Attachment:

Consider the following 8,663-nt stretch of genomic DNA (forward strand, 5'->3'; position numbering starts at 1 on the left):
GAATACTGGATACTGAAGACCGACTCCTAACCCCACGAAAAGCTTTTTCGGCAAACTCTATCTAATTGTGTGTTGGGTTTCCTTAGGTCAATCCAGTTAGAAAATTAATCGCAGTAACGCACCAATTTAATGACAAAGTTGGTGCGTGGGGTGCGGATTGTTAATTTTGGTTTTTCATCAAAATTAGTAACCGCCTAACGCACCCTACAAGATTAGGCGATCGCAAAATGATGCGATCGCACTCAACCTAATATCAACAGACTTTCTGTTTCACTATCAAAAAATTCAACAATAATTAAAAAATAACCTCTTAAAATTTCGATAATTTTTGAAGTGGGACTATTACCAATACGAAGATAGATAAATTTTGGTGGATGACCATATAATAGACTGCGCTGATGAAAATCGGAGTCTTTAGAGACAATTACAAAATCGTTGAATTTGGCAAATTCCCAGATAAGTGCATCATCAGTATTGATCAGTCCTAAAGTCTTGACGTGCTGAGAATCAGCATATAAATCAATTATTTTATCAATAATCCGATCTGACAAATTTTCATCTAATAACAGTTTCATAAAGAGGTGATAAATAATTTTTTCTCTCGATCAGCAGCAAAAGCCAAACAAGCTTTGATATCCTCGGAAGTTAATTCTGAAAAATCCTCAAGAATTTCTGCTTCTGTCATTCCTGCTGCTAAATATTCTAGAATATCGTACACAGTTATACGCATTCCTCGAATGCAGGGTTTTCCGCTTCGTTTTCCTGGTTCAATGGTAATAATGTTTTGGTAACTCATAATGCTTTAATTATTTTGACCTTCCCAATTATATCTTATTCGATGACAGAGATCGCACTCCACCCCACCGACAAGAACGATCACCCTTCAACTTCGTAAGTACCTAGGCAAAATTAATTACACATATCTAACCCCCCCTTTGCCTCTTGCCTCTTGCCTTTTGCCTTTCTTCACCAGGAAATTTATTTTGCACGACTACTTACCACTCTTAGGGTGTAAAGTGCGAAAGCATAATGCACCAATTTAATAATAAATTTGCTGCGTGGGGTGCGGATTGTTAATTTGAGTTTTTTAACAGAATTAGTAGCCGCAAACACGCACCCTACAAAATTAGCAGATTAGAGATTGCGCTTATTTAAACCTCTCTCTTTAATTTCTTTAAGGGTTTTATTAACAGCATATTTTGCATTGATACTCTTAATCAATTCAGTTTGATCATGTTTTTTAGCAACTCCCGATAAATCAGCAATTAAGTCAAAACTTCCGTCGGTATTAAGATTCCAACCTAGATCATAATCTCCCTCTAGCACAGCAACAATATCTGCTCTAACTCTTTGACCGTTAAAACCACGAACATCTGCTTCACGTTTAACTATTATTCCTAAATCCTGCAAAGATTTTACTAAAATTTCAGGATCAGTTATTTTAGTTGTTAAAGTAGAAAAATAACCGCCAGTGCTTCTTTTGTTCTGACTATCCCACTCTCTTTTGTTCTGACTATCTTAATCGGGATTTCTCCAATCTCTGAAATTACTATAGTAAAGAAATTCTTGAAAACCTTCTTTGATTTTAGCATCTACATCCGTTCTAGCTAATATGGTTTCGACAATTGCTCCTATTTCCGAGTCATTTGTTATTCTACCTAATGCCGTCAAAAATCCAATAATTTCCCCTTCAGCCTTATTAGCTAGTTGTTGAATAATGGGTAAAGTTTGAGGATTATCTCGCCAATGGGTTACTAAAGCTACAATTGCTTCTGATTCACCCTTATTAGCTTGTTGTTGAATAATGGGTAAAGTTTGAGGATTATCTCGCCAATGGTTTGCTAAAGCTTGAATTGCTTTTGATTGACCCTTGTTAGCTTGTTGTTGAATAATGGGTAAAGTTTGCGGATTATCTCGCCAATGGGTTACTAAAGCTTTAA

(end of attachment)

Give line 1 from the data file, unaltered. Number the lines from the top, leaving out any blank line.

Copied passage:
Consider the following 8,663-nt stretch of genomic DNA (forward strand, 5'->3'; position numbering starts at 1 on the left):